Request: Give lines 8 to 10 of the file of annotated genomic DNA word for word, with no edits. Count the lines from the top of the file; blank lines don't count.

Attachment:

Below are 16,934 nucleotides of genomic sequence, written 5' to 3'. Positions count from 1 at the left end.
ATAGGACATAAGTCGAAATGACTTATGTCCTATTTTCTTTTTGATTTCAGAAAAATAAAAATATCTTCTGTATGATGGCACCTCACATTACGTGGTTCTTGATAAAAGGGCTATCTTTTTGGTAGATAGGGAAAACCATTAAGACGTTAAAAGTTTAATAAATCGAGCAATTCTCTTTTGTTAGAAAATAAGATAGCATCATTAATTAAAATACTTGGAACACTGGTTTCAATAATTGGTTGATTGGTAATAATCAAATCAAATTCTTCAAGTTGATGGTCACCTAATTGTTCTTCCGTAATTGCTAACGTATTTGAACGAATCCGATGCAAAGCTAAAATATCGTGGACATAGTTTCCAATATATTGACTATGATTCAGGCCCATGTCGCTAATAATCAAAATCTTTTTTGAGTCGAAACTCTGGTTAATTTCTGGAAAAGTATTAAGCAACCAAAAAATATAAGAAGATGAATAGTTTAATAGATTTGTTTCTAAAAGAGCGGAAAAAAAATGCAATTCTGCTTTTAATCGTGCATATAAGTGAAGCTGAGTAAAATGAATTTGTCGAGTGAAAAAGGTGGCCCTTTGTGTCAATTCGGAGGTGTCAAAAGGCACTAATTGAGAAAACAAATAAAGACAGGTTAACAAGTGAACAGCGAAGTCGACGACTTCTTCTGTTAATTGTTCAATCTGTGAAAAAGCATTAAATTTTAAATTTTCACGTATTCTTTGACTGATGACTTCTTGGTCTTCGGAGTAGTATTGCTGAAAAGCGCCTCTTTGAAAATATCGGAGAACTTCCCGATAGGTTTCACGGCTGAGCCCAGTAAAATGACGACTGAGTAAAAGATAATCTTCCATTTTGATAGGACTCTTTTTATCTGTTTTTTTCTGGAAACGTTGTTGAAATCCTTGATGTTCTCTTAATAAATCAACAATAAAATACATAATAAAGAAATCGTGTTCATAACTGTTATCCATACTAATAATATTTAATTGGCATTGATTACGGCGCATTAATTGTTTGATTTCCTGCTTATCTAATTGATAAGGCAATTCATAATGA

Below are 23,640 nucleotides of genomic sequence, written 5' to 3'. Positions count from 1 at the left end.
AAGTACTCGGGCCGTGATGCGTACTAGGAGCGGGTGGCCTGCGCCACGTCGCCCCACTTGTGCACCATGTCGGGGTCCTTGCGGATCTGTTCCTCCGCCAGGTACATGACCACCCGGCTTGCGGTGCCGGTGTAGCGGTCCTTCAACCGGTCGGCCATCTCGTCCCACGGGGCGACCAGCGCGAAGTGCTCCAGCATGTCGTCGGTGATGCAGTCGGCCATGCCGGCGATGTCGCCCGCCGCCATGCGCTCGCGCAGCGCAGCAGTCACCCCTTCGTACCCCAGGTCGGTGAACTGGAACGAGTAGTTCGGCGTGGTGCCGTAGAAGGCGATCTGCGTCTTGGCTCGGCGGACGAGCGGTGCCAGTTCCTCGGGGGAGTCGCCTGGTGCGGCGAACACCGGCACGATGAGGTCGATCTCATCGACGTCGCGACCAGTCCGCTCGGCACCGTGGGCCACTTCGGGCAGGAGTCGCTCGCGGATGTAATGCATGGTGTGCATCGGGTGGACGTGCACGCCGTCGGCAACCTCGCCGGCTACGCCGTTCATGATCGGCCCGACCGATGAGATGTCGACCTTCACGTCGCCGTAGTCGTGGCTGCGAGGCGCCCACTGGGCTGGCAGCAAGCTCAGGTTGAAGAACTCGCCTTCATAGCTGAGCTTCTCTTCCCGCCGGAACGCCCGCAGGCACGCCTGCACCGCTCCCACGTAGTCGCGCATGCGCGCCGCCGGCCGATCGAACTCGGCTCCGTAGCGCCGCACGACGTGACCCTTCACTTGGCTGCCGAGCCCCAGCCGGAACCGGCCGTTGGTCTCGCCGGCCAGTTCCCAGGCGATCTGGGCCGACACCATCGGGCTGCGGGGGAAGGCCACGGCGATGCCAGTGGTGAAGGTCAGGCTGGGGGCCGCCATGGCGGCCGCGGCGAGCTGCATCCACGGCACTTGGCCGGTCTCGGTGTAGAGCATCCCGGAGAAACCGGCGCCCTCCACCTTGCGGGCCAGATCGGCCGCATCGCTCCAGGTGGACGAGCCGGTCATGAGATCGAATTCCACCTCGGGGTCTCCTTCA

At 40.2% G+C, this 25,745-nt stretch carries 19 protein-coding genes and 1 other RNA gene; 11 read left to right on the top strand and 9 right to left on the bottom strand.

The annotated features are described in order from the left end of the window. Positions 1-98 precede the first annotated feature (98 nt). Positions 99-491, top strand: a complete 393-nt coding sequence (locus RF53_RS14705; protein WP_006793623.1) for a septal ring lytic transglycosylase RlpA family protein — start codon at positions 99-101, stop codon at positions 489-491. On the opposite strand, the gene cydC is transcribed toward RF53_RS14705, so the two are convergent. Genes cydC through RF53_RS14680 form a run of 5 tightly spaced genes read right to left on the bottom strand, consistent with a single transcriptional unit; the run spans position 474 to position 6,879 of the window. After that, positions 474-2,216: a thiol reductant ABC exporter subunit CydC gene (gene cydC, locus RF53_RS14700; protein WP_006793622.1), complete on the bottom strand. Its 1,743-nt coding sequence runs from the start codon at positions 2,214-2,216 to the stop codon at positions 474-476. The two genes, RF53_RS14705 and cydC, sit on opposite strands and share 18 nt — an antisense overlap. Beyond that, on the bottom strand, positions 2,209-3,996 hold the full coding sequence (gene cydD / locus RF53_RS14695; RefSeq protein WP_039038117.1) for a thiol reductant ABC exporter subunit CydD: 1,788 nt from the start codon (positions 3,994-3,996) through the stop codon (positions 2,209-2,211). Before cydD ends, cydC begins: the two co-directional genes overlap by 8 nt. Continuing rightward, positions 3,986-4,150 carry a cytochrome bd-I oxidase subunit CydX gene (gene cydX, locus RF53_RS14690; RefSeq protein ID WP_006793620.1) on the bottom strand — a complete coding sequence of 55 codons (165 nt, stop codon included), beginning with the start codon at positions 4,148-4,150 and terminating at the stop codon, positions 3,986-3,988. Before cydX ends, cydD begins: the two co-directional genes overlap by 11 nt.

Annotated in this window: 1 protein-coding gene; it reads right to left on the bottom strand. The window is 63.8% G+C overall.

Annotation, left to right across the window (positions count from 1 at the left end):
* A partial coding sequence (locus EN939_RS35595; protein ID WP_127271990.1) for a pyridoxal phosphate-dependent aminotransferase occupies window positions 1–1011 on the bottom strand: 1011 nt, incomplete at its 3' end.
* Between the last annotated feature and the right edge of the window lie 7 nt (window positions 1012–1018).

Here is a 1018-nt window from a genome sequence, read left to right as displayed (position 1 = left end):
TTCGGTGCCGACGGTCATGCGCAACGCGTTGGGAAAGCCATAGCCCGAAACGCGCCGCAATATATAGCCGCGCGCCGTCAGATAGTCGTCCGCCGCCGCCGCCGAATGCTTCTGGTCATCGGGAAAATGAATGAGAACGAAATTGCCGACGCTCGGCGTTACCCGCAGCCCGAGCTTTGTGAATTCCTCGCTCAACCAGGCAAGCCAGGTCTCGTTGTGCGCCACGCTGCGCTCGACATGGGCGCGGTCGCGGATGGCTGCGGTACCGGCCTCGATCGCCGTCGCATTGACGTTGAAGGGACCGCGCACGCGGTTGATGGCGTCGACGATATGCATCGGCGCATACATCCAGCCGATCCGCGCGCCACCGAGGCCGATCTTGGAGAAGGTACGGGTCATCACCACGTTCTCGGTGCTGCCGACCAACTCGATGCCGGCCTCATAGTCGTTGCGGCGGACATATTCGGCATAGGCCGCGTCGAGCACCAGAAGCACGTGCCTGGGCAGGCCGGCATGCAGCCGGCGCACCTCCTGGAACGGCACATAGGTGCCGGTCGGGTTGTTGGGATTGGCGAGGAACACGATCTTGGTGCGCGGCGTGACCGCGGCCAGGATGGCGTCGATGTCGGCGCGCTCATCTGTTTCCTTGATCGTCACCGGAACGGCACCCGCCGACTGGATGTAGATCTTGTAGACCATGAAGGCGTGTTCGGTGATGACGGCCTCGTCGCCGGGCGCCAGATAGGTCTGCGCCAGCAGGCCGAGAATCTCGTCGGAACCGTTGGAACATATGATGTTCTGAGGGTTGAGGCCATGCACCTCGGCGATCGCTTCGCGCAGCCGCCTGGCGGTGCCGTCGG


Annotation, left to right across the window (positions count from 1 at the left end):
* A partial coding sequence (locus EN939_RS35595; protein ID WP_127271990.1) for a pyridoxal phosphate-dependent aminotransferase occupies window positions 1–1011 on the bottom strand: 1011 nt, incomplete at its 3' end.
* Between the last annotated feature and the right edge of the window lie 7 nt (window positions 1012–1018).